One of the teachers of the law came and heard them debating. Noticing that Jesus had given them a good answer, he asked him, “Of all the commandments, which is the most important?”

”The most important one,” answered Jesus, “is this: ‘Hear, O Israel: The Lord our God, the Lord is one. Love the Lord your God with all your heart and with all your soul and with all your mind and with all your strength.’ The second is this: ‘Love your neighbor as yourself.’ There is no commandment greater than these.”
— Mark 12:28-31 NIV

I just want to challenge you to ask yourself how many times you have used the word love today. I’ll be honest with you today I have probably already used love at least 5 times and it is not even noon. “I love McDonald’s hashbrowns.” “I love that the orthodontist told me that I don't have to wear rubber bands anymore.” “I love the christmas movie Annabelle’s Wish.” I’m not even exaggerating—these are all things that have come out of my mouth this morning. But I feel like the ‘love’ that Paul is talking about in Galatians is slightly different. “But the fruit of the spirit is love, joy, peace, forbearance, kindness, goodness, faithfulness, gentleness and self-control.” 

Love in this context comes from the root greek word “agape.” Agape is defined as "the highest form of love; the love of God for man and of man for God." Agape embraces a universal, unconditional love that serves regardless of circumstances. My love for McDonald’s isn't a love that is universal. It is just a love that brings instant satisfaction. When I say that I love my orthodontist it is solely based on the condition that he told me good news about my braces. See the difference?

the most important commandment 


In Mark 12, Jesus is asked “of all the commandments, which one is the most important?” Jesus answers that the most important commandment is to “love the Lord your God with all your heart, with all your soul, with all your mind and with all your strength” and then He goes on to say that “the second is this: Love your neighbor as yourself.” Jesus actually tells us which commandment is most important to Him. That isn't what I would consider a Sunday school answer. To be honest If I just heard that someone asked Jesus which commandment is most important I would automatically assume that He would respond “all of them.” But He doesn’t. While yes, all of the commandments are important to Him—He flat out tells us the most important two to Him. 1. To love Him 2. To love others as we love ourself.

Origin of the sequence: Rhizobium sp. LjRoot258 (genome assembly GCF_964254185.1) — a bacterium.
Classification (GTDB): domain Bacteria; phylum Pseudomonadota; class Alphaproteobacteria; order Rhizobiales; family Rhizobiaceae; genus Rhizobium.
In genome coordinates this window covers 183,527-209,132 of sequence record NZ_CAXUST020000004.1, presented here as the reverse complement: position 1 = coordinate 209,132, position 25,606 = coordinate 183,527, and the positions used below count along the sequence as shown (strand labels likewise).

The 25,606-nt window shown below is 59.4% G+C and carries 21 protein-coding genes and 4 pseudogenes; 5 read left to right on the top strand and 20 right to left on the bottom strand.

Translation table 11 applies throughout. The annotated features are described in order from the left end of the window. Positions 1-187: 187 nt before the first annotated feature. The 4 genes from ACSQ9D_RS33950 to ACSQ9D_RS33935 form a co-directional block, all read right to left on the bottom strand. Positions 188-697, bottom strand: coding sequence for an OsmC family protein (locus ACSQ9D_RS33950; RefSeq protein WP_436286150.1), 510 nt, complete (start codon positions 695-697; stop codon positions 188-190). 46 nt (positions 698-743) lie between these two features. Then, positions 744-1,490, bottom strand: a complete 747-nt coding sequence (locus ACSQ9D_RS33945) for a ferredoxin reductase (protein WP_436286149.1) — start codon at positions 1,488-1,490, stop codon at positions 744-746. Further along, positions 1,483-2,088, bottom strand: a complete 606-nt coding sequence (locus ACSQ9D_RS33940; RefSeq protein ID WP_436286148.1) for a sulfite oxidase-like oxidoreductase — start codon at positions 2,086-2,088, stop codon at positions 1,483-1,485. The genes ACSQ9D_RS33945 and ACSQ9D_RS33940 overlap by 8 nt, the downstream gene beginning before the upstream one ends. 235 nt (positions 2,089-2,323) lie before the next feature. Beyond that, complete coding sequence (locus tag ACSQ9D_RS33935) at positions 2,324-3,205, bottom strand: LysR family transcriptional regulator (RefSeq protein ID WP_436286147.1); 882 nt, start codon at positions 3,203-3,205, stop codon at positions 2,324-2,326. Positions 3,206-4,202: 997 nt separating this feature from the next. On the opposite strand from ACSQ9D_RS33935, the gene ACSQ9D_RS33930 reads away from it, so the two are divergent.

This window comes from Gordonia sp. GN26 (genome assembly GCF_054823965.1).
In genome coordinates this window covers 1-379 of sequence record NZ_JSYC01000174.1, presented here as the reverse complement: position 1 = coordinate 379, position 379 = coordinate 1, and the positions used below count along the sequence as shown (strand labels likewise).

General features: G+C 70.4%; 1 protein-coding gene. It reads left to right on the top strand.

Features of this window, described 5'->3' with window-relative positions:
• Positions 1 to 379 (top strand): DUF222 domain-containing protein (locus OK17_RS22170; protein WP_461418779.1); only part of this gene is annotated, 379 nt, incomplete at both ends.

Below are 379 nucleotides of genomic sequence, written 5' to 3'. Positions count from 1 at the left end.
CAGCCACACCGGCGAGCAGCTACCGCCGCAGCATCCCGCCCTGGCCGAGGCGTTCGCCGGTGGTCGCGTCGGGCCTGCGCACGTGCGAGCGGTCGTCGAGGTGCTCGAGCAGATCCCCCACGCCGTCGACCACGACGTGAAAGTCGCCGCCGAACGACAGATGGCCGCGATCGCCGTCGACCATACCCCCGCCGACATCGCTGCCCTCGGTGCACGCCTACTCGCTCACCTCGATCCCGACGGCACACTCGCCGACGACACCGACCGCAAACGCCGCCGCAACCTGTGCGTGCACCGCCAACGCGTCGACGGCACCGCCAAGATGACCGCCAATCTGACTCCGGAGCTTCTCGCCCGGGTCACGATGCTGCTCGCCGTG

Ultimately the Holy Spirit is the one who develops each part of the fruit in us, but we can definitely take action to participate in practicing them. Specifically, love—how do we practice walking in God’s love? I think that is going to look a lot of different ways, to be completely honest. Each of us are different, and we value different things. But, that is the fun part of this. To love God, we have to know God. Think about your best friend. Before you loved them, you had to get to know them—that means talking to them, listening to them and just simply spending time with them. Same thing with God. To love God first, we have to know Him. That means scheduling out time for Him even when it is early in the morning, or praying on your way to class or opening up the bible instead of turning on Netflix. And then we are told to love our neighbors as we love ourself. Our neighbors are our family, hall-mates, the people in class that can be frustrating and even roommates who can annoy us at times. I think sometimes it’s easy to think that our neighbors are the ones we love or the ones who love us easily. I don't think loving people is a always going to be easy but I do think that as we start to walk in love it will become more natural for us to love all our neighbors.

pray

Lord, I pray that we would have eyes like yours. That we would ask you to come and show us how to love like you do. We invite you to come and invade the relationships that its hard to love.

-Ashley Gibson